Meat, pet, and other lifestyle goats take much less time than dairy goats (because you don’t have to milk every day) and can be as easy to keep as a dog. Dairy goats take more time, but again, cheese. Decide if you want a doe (female), a buck (an unaltered male), or a wether (a castrated male).
Goats can be relatively inexpensive keepers if you access to pasture, and the actual buying of a goat is hardly the only expense. There are endless blogs on how to save money on goat feed and how to do basic veterinary care. If you live in an area where it’s allowed, you can sell milk to offset some costs. Whenever my husband complains about our feed bills, I threaten to buy a horse instead.
How to start your search when buying a goat
Once you’ve figured out why you want goats and considered the more practical aspects of goat ownership, it’s time to start the search.
First, narrow down what you want in terms of your preferred breed. Consider size, purpose, and temperament. Find stories and articles from other people who have goats for the same reason you want them. See what breeds they have and why. Both you and your new goatie friends will be happier with your relationship if you start off the bat with the right breed to fit your needs.
When you find a breed you like, start by checking out the association dedicated to them. The American Dairy Goat Association covers many of the “old school” dairy breeds. In my case, both the Miniature Dairy Goat Association (MDGA) and The Miniature Goat Registry (TMGR) register Miniature Lamanchas. The American Boer Goat Association covers the meat Boer goats. The National Pygmy Goat Association is for the smaller meat goats, pygmies.
Some people choose to not worry about registrations when buying a goat, others pay close attention to it. I have found that selling kids is easier and will bring a better price with registered stock, but it all depends on what you’re looking for in your life.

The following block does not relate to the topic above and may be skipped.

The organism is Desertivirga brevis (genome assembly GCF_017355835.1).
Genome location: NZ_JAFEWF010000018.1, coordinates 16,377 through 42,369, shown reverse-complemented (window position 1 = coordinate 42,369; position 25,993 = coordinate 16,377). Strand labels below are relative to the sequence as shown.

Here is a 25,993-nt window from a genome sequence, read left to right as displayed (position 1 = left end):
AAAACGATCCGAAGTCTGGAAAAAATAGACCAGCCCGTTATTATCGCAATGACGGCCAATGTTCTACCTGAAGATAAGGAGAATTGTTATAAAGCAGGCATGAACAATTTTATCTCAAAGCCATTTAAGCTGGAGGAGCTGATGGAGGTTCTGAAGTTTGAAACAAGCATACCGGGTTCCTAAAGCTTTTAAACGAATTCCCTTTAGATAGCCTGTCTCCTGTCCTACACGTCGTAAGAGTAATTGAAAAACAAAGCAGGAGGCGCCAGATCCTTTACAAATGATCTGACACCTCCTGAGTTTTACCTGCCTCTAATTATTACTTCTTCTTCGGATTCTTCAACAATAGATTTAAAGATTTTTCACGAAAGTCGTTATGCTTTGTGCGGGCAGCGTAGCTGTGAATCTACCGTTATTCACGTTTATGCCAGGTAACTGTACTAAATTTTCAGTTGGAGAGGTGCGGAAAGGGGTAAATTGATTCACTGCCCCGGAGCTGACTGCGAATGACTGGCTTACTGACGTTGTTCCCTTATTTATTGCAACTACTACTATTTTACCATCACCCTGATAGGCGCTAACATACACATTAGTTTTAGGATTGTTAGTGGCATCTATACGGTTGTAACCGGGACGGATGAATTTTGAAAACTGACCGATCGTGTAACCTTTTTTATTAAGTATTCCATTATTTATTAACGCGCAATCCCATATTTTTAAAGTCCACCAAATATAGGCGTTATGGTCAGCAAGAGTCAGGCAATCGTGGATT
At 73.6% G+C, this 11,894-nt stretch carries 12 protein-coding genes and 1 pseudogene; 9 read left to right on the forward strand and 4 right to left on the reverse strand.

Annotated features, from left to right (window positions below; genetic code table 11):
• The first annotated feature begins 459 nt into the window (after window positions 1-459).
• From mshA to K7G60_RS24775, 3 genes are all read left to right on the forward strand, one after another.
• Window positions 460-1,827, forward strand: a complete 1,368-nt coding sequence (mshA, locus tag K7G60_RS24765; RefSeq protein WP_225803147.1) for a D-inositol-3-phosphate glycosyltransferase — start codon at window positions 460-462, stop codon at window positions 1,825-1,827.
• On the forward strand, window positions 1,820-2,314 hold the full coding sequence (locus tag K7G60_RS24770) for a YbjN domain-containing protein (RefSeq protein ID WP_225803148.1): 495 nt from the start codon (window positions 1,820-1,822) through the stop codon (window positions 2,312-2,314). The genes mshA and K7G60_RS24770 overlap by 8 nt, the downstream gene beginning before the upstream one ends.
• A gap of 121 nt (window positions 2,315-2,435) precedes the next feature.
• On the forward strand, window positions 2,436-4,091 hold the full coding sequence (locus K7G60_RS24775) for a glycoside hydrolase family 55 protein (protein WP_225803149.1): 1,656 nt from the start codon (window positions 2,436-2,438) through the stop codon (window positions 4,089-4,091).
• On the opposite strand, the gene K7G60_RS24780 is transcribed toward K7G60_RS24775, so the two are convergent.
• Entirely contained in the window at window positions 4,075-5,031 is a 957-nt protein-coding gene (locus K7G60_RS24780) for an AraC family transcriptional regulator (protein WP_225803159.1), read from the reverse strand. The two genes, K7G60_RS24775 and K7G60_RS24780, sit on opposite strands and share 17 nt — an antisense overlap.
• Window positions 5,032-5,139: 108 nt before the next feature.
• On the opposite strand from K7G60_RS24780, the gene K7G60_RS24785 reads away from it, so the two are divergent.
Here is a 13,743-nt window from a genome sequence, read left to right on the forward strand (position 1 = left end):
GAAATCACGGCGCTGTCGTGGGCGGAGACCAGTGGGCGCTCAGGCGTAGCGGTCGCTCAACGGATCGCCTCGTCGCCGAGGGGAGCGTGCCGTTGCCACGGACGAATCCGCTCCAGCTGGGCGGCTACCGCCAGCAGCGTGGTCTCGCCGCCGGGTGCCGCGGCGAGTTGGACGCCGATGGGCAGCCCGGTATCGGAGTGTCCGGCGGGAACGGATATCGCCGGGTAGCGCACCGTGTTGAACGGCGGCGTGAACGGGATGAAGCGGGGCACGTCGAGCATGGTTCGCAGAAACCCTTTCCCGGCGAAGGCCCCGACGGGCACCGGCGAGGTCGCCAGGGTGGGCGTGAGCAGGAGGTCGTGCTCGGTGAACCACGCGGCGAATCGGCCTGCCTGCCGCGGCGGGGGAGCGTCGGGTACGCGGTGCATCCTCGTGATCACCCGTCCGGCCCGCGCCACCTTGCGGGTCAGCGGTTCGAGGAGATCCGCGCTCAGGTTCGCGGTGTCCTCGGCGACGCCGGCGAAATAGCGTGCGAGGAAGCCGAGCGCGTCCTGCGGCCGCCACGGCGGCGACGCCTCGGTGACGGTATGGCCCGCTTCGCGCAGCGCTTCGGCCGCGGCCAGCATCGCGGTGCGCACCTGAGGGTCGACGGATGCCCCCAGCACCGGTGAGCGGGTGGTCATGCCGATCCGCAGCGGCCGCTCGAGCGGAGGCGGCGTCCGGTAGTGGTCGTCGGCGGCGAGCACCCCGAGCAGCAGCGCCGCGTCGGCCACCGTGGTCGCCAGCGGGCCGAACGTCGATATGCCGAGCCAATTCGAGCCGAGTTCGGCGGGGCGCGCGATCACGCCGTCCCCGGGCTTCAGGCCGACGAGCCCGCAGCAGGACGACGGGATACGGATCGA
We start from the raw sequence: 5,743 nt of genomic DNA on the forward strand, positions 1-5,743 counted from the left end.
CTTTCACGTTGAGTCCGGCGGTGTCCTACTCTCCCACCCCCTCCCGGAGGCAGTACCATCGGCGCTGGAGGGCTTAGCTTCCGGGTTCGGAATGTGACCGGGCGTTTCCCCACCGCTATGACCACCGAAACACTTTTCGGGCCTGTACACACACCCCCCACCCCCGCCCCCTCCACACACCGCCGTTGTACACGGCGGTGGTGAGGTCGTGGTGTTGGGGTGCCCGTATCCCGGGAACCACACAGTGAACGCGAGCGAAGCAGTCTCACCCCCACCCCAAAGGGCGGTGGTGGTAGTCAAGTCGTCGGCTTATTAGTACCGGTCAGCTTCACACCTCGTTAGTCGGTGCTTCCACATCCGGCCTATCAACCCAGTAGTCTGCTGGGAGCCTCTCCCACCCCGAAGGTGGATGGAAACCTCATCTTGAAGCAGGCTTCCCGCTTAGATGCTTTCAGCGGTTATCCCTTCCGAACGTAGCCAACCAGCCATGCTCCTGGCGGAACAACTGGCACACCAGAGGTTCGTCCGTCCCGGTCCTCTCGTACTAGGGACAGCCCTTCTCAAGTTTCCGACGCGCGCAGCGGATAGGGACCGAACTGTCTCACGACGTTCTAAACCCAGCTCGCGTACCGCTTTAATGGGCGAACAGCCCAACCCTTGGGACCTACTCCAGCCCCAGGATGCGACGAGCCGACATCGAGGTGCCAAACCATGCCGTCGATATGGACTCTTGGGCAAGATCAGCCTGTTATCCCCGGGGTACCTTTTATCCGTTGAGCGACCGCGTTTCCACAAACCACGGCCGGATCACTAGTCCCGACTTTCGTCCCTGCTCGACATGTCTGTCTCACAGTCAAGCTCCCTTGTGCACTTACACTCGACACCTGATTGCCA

Most breeds have Facebook groups of enthusiasts dedicated to them as well. See if there is a breeder in your area who will let you visit and meet their animals. It’s happened to me more than once that I go to “just look” and end up buying a goat.
The most expensive part of owning a goat is maintenance. It’s better to get exactly the animal you want and pay a little more for it on the front end than to wish you had later. One of my goat mentors said it best: “It costs to same to feed the right goat as it does to feed the wrong one.” Make sure to get yourself the right goat.
Where to look for goats
Buying a goat is a process. I’ve found goats for sale on Craigslist and farm websites. Also, your state or area probably has a goat Facebook group or even several. Facebook has a prohibition against animal sales, but goat people will say that a goat is “looking for new pastures” or is “up for discussion.” That language is the indicator a goat is for sale as a way to thwart the rules. Usually, through the search process, you will meet people – and if they don’t have what you’re interested in, they might know someone else who does.
When presented with a cute photo of a goat, it’s hard not to purchase every single one that becomes available. I promise it’s so much better, in the long run, to be smart and deliberate in the purchase process and get THE RIGHT goat, and not just A goat. Now, go get your goat.